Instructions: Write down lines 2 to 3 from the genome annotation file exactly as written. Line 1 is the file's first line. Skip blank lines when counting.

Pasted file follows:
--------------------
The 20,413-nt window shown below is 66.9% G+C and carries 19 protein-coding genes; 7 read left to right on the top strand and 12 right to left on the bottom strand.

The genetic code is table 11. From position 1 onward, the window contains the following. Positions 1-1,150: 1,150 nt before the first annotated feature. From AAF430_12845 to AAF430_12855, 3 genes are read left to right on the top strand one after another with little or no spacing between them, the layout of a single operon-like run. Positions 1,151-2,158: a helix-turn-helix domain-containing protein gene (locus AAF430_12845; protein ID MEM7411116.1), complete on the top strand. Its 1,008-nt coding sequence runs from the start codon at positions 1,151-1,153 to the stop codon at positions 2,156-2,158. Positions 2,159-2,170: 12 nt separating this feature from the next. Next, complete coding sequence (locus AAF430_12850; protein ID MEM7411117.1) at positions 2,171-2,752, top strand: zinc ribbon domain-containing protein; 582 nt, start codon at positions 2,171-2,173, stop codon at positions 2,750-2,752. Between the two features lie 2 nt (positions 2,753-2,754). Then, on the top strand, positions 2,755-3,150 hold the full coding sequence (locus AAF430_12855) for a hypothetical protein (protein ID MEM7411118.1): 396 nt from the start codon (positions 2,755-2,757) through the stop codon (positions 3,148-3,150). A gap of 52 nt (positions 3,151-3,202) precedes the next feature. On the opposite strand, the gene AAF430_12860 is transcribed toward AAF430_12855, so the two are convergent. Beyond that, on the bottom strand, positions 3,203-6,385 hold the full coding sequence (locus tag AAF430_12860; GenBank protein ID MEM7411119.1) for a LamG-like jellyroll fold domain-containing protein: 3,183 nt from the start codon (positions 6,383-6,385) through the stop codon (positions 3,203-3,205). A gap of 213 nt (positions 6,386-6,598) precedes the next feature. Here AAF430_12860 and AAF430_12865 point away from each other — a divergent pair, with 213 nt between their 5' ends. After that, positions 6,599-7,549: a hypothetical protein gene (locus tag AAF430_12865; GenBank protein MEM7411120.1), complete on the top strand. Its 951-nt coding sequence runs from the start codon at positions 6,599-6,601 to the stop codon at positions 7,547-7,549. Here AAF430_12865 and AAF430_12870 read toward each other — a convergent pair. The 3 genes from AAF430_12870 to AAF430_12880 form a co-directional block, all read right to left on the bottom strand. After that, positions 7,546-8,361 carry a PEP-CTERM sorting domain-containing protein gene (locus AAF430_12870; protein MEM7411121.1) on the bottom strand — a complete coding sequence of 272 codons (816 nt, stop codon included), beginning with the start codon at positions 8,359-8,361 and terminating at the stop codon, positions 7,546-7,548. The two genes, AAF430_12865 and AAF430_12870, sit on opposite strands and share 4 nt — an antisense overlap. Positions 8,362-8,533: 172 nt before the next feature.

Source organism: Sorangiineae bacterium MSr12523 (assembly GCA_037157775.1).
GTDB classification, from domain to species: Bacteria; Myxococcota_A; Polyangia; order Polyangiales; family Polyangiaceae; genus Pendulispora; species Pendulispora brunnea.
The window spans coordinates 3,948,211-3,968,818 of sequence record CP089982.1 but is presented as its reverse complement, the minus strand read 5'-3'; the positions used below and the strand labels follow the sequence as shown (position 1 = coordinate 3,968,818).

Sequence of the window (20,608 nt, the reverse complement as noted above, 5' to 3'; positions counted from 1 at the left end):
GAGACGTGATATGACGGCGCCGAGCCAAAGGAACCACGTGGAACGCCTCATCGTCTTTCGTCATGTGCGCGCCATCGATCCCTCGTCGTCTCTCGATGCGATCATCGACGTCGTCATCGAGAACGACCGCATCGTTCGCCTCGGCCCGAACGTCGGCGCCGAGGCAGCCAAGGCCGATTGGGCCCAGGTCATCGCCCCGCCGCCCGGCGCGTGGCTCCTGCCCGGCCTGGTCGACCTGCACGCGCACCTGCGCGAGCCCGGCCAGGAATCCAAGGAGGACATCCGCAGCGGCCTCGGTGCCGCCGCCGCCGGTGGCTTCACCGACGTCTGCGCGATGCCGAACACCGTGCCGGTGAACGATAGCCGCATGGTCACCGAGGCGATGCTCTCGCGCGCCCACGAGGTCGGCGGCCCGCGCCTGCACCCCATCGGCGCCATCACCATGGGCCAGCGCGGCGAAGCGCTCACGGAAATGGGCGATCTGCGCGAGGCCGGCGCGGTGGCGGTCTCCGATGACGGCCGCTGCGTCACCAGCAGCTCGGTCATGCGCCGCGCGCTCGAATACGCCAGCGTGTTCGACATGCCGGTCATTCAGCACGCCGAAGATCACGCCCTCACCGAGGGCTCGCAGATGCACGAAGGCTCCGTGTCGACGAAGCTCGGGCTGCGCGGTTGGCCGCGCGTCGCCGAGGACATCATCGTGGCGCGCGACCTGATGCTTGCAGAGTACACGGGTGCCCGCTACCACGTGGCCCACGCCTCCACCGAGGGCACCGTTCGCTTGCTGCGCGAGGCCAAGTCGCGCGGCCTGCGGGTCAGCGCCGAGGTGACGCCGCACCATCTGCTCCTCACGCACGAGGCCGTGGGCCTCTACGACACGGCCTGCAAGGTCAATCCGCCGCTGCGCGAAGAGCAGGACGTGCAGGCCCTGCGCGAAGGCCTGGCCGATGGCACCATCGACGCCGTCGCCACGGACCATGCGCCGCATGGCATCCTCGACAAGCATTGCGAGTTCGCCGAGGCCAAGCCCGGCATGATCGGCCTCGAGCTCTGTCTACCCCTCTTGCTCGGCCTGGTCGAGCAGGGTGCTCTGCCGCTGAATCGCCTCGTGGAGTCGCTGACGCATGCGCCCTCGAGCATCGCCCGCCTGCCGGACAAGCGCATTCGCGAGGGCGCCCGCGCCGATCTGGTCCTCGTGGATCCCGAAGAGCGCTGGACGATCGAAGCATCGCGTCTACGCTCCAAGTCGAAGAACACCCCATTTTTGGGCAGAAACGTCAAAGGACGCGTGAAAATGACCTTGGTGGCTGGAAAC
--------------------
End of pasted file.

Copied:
The genetic code is table 11. From position 1 onward, the window contains the following. Positions 1-1,150: 1,150 nt before the first annotated feature. From AAF430_12845 to AAF430_12855, 3 genes are read left to right on the top strand one after another with little or no spacing between them, the layout of a single operon-like run. Positions 1,151-2,158: a helix-turn-helix domain-containing protein gene (locus AAF430_12845; protein ID MEM7411116.1), complete on the top strand. Its 1,008-nt coding sequence runs from the start codon at positions 1,151-1,153 to the stop codon at positions 2,156-2,158. Positions 2,159-2,170: 12 nt separating this feature from the next. Next, complete coding sequence (locus AAF430_12850; protein ID MEM7411117.1) at positions 2,171-2,752, top strand: zinc ribbon domain-containing protein; 582 nt, start codon at positions 2,171-2,173, stop codon at positions 2,750-2,752. Between the two features lie 2 nt (positions 2,753-2,754). Then, on the top strand, positions 2,755-3,150 hold the full coding sequence (locus AAF430_12855) for a hypothetical protein (protein ID MEM7411118.1): 396 nt from the start codon (positions 2,755-2,757) through the stop codon (positions 3,148-3,150). A gap of 52 nt (positions 3,151-3,202) precedes the next feature. On the opposite strand, the gene AAF430_12860 is transcribed toward AAF430_12855, so the two are convergent. Beyond that, on the bottom strand, positions 3,203-6,385 hold the full coding sequence (locus tag AAF430_12860; GenBank protein ID MEM7411119.1) for a LamG-like jellyroll fold domain-containing protein: 3,183 nt from the start codon (positions 6,383-6,385) through the stop codon (positions 3,203-3,205). A gap of 213 nt (positions 6,386-6,598) precedes the next feature. Here AAF430_12860 and AAF430_12865 point away from each other — a divergent pair, with 213 nt between their 5' ends. After that, positions 6,599-7,549: a hypothetical protein gene (locus tag AAF430_12865; GenBank protein MEM7411120.1), complete on the top strand. Its 951-nt coding sequence runs from the start codon at positions 6,599-6,601 to the stop codon at positions 7,547-7,549. Here AAF430_12865 and AAF430_12870 read toward each other — a convergent pair. The 3 genes from AAF430_12870 to AAF430_12880 form a co-directional block, all read right to left on the bottom strand. After that, positions 7,546-8,361 carry a PEP-CTERM sorting domain-containing protein gene (locus AAF430_12870; protein MEM7411121.1) on the bottom strand — a complete coding sequence of 272 codons (816 nt, stop codon included), beginning with the start codon at positions 8,359-8,361 and terminating at the stop codon, positions 7,546-7,548. The two genes, AAF430_12865 and AAF430_12870, sit on opposite strands and share 4 nt — an antisense overlap. Positions 8,362-8,533: 172 nt before the next feature.

Source organism: Sorangiineae bacterium MSr12523 (assembly GCA_037157775.1).